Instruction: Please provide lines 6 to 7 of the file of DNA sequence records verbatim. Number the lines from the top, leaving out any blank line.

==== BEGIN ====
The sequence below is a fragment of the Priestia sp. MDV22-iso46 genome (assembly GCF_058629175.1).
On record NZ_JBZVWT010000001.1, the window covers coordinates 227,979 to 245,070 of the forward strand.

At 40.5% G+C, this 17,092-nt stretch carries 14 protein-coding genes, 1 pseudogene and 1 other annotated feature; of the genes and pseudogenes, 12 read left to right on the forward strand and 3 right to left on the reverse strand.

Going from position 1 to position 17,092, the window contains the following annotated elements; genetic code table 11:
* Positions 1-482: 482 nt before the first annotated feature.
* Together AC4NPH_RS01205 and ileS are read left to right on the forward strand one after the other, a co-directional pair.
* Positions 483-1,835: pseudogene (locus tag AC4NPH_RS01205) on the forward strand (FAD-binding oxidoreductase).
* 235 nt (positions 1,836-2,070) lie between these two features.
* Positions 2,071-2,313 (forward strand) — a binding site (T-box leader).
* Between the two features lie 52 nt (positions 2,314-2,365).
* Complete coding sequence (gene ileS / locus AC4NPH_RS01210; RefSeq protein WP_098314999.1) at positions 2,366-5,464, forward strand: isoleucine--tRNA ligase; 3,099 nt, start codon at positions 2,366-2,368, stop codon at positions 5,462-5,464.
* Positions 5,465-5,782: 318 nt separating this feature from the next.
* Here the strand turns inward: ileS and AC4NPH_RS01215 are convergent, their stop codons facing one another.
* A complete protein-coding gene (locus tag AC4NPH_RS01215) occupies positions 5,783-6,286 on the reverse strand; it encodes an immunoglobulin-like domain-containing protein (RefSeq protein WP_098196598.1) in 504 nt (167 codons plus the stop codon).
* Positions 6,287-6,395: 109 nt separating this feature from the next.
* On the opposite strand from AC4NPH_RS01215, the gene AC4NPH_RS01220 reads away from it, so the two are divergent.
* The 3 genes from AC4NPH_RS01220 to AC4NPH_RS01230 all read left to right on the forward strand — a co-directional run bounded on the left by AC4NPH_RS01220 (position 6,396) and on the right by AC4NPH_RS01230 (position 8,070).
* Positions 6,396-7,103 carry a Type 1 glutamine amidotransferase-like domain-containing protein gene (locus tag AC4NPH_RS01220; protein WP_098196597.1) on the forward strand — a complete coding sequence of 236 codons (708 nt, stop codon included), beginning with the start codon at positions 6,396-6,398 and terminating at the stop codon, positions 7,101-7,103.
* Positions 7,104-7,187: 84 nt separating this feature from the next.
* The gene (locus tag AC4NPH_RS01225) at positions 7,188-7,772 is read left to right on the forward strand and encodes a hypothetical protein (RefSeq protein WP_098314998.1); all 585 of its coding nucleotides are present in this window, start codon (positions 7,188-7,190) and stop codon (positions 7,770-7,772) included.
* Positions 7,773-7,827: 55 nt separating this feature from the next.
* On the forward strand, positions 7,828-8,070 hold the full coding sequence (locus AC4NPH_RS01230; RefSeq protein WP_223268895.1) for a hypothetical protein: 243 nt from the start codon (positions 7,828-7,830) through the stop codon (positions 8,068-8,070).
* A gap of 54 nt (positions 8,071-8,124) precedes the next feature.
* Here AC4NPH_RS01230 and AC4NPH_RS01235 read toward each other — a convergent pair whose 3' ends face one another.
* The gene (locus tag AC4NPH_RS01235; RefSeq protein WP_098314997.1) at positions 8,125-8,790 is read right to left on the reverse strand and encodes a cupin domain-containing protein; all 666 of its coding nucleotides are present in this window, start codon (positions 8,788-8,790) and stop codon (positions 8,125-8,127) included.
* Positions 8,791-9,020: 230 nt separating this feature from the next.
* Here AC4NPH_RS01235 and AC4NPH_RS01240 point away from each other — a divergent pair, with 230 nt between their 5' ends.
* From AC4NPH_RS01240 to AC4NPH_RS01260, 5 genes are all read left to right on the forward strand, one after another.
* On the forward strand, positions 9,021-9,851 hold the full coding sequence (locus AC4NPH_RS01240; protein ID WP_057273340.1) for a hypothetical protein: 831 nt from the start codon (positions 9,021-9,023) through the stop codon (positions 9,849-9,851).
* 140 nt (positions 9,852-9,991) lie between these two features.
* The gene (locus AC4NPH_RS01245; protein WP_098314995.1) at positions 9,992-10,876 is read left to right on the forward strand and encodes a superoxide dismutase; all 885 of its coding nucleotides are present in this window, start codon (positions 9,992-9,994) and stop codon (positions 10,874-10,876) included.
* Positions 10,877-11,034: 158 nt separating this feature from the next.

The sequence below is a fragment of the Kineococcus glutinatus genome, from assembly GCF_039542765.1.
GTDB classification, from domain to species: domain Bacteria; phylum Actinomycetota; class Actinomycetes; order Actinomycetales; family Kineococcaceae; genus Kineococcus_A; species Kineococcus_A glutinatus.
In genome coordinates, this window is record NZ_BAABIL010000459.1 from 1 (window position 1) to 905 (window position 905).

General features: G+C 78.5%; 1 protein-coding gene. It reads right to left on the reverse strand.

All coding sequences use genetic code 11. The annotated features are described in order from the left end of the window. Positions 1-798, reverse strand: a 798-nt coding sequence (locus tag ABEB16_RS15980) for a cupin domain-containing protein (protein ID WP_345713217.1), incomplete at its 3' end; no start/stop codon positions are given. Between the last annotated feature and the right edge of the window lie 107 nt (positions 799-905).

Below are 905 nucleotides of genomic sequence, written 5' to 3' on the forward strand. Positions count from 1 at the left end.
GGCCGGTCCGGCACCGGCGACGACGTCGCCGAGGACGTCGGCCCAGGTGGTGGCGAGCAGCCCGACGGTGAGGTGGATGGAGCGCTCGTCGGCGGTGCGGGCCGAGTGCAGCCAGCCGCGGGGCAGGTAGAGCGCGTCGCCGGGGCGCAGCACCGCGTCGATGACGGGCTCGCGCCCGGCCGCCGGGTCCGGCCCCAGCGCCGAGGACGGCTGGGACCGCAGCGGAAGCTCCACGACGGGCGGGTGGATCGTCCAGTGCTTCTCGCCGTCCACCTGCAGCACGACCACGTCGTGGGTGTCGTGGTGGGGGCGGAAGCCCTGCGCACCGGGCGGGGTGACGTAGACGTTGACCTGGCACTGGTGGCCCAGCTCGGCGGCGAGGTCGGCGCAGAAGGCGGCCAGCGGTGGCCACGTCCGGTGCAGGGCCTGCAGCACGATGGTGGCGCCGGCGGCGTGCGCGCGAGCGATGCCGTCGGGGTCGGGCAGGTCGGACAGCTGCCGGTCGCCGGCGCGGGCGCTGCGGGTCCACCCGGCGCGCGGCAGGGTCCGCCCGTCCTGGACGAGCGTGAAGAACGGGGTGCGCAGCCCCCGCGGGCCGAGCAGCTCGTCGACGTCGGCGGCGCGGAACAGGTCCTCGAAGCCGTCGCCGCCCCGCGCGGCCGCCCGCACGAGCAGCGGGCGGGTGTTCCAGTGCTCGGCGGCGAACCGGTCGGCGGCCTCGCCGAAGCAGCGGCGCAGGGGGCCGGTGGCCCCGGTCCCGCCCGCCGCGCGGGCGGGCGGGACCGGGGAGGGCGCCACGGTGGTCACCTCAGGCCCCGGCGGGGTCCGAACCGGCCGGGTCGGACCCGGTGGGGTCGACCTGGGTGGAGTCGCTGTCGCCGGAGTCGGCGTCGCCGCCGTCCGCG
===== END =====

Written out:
* Together AC4NPH_RS01205 and ileS are read left to right on the forward strand one after the other, a co-directional pair.
* Positions 483-1,835: pseudogene (locus tag AC4NPH_RS01205) on the forward strand (FAD-binding oxidoreductase).